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BBC ‘forced’ to rely on licence fee

A report published by the UK’s Department for Digital, Culture, Media & Sport select committee says the BBC will be forced to rely on the TV licence fee due to lack of viable alternatives.

Julian Knight

It has also urged an update to the Communications Act to protect PSBs against the onset of streaming platforms.

In The Future of Public Service Broadcasting report, the Commons select committee said the UK government’s “failure to enable a viable and alternative form of funding” for the BBC means the pubcaster has been left with “no option” but to continue operating under a licence fee model.

The committee blamed the government for failing to put in place the necessary broadband infrastructure that would facilitate other funding mechanisms, noting that delays to a full fibre broadband rollout mean a wholly online public service broadcasting system allowing for universal access is not yet viable.

The committee added that its inquiry considered a number of alternatives to the BBC licence fee, including models from Germany, Finland and Switzerland. These models included household or individual fees, state budget funding, advertising, subscription and supplementary taxation, but said none of those options were “sufficiently better” as a whole to recommend as an alternative.

With the BBC’s licence fee model set to continue, the committee added that the government must now act quickly to end “damaging speculation” about decriminalising non-payment of the licence fee, as continuing uncertainty over decriminalisation of non-payment is likely to boost evasion rates and lead to a further drop in funding.

According to the report, the BBC’s target of a 5.9% licence fee evasion rate is likely to be missed by a “significant margin” unless decriminalisation concerns are addressed.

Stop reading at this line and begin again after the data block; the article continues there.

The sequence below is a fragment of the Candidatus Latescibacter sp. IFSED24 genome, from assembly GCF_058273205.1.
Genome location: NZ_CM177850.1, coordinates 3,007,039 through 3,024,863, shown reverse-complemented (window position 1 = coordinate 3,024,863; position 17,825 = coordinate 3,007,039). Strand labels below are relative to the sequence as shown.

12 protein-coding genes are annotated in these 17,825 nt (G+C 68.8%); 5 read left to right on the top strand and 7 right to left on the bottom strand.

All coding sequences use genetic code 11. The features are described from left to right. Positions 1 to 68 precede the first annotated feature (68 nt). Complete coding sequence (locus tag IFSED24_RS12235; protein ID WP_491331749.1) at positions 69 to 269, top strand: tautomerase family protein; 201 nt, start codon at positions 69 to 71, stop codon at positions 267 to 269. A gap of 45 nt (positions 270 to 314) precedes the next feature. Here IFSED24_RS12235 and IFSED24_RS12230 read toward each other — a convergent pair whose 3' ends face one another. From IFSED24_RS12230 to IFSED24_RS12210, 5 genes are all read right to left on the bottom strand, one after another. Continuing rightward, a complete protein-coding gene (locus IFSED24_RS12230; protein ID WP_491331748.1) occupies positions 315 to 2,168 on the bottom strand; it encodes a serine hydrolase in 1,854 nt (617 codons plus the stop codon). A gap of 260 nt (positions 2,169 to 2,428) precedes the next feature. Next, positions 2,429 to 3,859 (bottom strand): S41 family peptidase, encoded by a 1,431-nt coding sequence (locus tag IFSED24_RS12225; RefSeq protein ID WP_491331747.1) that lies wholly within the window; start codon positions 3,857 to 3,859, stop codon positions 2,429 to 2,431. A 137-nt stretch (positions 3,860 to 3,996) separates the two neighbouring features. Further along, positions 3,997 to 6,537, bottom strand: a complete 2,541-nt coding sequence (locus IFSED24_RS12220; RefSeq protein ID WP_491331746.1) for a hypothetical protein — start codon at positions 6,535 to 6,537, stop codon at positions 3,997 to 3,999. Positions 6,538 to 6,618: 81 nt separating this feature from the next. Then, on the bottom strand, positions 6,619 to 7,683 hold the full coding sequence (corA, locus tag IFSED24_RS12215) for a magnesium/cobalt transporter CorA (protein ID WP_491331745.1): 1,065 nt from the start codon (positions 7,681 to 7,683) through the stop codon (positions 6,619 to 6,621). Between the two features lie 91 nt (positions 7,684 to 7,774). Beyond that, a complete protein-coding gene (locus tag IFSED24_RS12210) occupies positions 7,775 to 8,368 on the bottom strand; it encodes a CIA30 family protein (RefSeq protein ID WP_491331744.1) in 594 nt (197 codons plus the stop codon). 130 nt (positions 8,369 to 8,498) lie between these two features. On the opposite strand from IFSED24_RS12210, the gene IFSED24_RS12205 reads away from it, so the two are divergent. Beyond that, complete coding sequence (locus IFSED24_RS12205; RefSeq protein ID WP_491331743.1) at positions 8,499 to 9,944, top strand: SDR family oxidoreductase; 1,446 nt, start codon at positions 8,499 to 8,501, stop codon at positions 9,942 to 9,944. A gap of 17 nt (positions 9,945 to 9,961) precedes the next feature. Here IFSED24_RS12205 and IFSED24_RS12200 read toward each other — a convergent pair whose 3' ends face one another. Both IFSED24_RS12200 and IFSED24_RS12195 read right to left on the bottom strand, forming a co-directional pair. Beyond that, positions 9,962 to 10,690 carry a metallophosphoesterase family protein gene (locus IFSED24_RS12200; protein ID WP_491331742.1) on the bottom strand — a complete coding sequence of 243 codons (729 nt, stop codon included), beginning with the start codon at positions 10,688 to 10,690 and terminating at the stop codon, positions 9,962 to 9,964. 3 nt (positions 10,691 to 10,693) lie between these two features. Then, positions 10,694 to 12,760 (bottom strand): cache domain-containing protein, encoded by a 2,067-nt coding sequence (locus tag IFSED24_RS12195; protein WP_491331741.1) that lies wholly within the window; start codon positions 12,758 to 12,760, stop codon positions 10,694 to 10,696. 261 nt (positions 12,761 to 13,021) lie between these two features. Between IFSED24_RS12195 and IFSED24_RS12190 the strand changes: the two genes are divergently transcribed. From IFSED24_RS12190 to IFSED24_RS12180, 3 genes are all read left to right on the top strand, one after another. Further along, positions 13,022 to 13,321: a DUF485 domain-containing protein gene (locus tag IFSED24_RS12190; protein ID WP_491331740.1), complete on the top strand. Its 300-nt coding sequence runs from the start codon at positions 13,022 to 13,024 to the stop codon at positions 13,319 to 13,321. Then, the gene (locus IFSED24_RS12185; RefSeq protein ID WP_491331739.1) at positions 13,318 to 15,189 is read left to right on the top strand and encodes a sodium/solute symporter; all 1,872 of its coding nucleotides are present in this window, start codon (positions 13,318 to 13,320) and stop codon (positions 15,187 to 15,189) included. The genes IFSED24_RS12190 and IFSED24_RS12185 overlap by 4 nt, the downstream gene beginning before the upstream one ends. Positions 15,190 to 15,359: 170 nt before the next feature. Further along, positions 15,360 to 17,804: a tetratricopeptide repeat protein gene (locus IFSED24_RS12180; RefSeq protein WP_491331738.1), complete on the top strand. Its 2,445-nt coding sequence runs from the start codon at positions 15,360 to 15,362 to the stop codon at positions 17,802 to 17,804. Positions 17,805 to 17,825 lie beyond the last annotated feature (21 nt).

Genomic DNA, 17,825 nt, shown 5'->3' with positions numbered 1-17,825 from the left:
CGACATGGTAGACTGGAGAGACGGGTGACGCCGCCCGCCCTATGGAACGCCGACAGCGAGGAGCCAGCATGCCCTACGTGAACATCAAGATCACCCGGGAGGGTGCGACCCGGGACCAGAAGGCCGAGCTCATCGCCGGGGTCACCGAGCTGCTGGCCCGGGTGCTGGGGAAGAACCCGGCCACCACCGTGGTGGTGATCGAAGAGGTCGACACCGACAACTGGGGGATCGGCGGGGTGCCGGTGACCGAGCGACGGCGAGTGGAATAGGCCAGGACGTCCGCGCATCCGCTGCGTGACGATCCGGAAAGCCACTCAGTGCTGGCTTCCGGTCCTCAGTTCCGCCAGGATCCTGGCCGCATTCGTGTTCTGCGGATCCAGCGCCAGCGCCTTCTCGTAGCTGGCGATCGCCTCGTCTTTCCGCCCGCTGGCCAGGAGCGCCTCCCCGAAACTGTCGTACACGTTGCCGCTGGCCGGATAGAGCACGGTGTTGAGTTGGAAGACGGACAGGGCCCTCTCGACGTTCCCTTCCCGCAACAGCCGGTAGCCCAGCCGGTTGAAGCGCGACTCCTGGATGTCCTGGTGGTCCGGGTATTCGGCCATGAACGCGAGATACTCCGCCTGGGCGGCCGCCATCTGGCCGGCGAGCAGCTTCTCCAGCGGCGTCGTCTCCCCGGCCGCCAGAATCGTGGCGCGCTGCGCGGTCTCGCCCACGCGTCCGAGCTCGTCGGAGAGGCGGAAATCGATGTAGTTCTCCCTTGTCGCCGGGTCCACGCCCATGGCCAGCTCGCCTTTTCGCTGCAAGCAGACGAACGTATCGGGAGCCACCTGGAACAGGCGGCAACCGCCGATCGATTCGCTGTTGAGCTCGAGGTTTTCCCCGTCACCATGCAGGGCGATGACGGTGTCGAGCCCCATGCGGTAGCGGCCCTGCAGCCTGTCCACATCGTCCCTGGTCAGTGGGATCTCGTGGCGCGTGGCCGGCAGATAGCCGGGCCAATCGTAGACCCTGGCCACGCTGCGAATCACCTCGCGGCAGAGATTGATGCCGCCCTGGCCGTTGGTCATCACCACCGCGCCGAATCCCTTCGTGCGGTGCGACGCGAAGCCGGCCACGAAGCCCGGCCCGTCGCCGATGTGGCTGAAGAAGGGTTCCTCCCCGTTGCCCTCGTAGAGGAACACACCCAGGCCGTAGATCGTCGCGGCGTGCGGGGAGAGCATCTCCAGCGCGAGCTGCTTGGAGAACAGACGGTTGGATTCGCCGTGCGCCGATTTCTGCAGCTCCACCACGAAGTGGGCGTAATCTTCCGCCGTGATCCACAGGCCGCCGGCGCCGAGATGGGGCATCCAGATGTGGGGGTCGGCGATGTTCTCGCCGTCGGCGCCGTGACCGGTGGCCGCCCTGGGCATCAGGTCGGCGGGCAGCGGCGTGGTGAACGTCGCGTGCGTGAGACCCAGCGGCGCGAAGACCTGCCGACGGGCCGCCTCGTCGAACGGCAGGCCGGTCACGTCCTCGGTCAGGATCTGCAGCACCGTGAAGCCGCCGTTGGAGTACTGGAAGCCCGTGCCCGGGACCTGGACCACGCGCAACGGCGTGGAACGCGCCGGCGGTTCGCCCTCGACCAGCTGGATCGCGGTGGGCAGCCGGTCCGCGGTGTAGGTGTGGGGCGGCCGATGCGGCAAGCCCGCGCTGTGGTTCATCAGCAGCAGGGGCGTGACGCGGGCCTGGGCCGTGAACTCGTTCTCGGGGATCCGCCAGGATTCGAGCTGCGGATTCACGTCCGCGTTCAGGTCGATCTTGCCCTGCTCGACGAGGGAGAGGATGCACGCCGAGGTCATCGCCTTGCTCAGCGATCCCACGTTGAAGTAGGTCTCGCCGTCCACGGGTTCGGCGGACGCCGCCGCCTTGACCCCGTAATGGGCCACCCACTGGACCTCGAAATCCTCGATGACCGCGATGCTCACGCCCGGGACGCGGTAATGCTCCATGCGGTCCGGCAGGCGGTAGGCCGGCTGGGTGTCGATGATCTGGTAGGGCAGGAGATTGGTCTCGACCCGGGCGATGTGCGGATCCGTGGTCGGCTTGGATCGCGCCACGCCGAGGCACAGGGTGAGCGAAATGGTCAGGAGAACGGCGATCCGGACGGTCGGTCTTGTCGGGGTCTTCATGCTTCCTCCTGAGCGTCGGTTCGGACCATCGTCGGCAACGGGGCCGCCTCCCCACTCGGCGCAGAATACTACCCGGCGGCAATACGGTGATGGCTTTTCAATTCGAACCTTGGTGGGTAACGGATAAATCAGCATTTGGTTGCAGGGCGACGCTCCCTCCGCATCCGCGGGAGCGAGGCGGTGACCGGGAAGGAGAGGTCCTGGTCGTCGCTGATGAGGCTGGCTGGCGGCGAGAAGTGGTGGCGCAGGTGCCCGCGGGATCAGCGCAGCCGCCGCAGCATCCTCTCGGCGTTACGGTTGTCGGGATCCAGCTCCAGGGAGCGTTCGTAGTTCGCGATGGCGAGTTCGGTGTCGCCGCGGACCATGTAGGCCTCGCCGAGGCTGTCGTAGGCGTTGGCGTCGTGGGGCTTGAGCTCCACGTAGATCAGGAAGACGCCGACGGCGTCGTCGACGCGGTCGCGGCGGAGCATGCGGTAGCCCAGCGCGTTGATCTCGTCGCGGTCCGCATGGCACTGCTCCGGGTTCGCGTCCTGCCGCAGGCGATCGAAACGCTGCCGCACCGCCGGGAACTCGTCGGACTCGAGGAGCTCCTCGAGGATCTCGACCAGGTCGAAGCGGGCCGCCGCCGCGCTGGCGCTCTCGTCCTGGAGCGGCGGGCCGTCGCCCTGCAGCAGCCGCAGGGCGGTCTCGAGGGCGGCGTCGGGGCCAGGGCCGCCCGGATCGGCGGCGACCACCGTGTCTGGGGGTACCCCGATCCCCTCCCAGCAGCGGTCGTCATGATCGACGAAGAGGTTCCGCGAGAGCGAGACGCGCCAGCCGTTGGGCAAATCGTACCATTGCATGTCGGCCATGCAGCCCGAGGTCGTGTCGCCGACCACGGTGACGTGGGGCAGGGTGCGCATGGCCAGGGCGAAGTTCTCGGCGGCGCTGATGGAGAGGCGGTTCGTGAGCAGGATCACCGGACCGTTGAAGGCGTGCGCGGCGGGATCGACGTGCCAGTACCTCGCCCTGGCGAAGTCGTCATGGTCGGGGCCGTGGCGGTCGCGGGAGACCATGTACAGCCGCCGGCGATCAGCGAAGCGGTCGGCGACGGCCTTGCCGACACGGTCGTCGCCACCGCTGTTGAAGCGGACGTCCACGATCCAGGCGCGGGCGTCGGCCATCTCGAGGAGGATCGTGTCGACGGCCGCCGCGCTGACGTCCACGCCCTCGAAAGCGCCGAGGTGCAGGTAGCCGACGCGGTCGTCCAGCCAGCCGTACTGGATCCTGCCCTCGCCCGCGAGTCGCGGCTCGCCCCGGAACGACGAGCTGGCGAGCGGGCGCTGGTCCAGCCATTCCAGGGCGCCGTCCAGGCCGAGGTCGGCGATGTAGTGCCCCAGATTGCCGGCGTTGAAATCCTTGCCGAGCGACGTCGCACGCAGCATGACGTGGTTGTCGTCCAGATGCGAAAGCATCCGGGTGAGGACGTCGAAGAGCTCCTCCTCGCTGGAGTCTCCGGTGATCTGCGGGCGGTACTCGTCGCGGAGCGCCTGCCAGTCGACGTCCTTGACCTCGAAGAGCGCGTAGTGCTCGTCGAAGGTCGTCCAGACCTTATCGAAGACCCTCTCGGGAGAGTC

In order to avoid this, the committee is urging the government to provide “a strong alternative” to the BBC licence fee that it can put to parliament, or to “strongly support” the current model for at least the next charter period of 2028-2038 and actively aid the BBC in driving down evasion.

Julian Knight, the Digital, Culture, Media & Sport Committee’s chair, said: “It’s clear that the BBC TV licence fee has a limited shelf life in a digital media landscape. However, the government has missed the boat to reform it. Instead of coming up with a workable alternative, it has sealed its own fate through a failure to develop a broadband infrastructure that would allow serious consideration of other means to fund the BBC.

“Not only that, but the government is effectively allowing the BBC to haemorrhage funds through non-payment of the licence fee as a result of continued speculation over decriminalisation of licence fee evasion, a situation it must bring to an end.”

Also in the report, the committee accused the government of “letting down” public service broadcasters (PSBs) with out-of-date legislation and is calling for a new broadcasting act by the end of 2022 to replace the “outdated” Communications Act 2003, which would enable PSBs to “compete and thrive in a new media age” with a right to prominence on digital platforms that extends beyond the electronic programme guide.

In line with this, the committee is calling on the government to broaden the Digital Markets Unit’s remit to consider whether the dominance of online platforms gives them “undue influence” over the ability of consumers to access PSB content, both online and through streaming.

“To enable public service broadcasters to compete in a digital world, ministers must renew broadcasting laws that are nearly 20 years out of date. It’s a question of prominence – too often public service broadcasters lose out on dominant platforms with content that’s hard to find or isn’t branded,” Knight said.

The committee did stress, however, that the PSBs need to do more themselves to attract digital audiences, rather than wait for action by the government, and recommended they explore options for collaboration on a single VoD platform.

“There is more that public service broadcasters should be doing for themselves and only by pooling resources can they hope to compete with the likes of Netflix and the platforms. The collaboration by the BBC and ITV on BritBox is a striking example of how they can work together to create a ‘one stop shop’ for video-on-demand content –- a model for future work,” Knight said.

ViacomCBS-owned broadcaster Channel 5 said it “welcomes the committee’s strong support for UK PSBs and the Freeview platform”.

“We are particularly pleased to note the committee’s support for a new prominence regime for PSBs, and a mandate for the Digital Markets Unit to evaluate competition in and regulation of the online advertising market,” Channel 5 said.


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